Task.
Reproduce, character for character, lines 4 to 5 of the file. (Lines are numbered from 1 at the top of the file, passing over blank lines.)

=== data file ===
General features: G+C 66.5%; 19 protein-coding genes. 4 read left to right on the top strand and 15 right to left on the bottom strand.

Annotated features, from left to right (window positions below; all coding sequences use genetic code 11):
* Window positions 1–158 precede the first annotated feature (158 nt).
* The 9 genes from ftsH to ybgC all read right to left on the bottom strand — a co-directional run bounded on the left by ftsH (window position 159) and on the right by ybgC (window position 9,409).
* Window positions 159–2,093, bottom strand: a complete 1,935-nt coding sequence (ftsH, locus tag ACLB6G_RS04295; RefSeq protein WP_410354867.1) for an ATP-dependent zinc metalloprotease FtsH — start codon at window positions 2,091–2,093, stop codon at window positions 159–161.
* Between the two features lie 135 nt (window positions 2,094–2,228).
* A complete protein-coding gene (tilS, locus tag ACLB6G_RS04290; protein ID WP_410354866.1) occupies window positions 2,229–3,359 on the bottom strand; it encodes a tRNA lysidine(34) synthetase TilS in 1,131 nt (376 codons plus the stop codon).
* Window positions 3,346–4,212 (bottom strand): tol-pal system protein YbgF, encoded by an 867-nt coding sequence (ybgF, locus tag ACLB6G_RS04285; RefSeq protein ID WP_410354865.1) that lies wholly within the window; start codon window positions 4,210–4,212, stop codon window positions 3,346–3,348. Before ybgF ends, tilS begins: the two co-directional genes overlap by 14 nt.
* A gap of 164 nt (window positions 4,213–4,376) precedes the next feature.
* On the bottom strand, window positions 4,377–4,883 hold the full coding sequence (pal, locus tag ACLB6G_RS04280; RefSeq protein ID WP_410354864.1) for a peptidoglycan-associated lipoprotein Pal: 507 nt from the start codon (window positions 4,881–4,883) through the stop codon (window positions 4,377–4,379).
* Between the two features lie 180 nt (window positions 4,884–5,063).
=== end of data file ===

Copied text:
* The 9 genes from ftsH to ybgC all read right to left on the bottom strand — a co-directional run bounded on the left by ftsH (window position 159) and on the right by ybgC (window position 9,409).
* Window positions 159–2,093, bottom strand: a complete 1,935-nt coding sequence (ftsH, locus tag ACLB6G_RS04295; RefSeq protein WP_410354867.1) for an ATP-dependent zinc metalloprotease FtsH — start codon at window positions 2,091–2,093, stop codon at window positions 159–161.